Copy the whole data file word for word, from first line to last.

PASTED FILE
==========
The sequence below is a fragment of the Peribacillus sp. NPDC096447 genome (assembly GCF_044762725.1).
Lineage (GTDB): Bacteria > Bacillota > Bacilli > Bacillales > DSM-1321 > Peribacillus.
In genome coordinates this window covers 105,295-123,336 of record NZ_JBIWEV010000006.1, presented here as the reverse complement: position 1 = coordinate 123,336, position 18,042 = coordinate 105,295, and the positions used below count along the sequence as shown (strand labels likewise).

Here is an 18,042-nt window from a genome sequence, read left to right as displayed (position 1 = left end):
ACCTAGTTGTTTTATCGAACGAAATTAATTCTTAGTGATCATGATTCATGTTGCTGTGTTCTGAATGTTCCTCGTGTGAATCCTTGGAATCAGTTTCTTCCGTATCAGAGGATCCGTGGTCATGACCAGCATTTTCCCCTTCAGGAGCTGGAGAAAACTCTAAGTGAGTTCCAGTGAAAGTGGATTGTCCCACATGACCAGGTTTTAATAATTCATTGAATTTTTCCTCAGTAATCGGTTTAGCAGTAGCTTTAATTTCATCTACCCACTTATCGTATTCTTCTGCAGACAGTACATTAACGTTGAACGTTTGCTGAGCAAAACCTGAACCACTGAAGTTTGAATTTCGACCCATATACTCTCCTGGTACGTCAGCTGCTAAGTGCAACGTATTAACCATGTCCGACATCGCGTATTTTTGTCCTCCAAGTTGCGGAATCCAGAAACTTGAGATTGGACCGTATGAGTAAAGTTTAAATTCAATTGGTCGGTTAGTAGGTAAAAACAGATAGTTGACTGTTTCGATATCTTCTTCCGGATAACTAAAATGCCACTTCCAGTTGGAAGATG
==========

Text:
The sequence below is a fragment of the Peribacillus sp. NPDC096447 genome (assembly GCF_044762725.1).
Lineage (GTDB): Bacteria > Bacillota > Bacilli > Bacillales > DSM-1321 > Peribacillus.
In genome coordinates this window covers 105,295-123,336 of record NZ_JBIWEV010000006.1, presented here as the reverse complement: position 1 = coordinate 123,336, position 18,042 = coordinate 105,295, and the positions used below count along the sequence as shown (strand labels likewise).

Here is an 18,042-nt window from a genome sequence, read left to right as displayed (position 1 = left end):
ACCTAGTTGTTTTATCGAACGAAATTAATTCTTAGTGATCATGATTCATGTTGCTGTGTTCTGAATGTTCCTCGTGTGAATCCTTGGAATCAGTTTCTTCCGTATCAGAGGATCCGTGGTCATGACCAGCATTTTCCCCTTCAGGAGCTGGAGAAAACTCTAAGTGAGTTCCAGTGAAAGTGGATTGTCCCACATGACCAGGTTTTAATAATTCATTGAATTTTTCCTCAGTAATCGGTTTAGCAGTAGCTTTAATTTCATCTACCCACTTATCGTATTCTTCTGCAGACAGTACATTAACGTTGAACGTTTGCTGAGCAAAACCTGAACCACTGAAGTTTGAATTTCGACCCATATACTCTCCTGGTACGTCAGCTGCTAAGTGCAACGTATTAACCATGTCCGACATCGCGTATTTTTGTCCTCCAAGTTGCGGAATCCAGAAACTTGAGATTGGACCGTATGAGTAAAGTTTAAATTCAATTGGTCGGTTAGTAGGTAAAAACAGATAGTTGACTGTTTCGATATCTTCTTCCGGATAACTAAAATGCCACTTCCAGTTGGAAGATG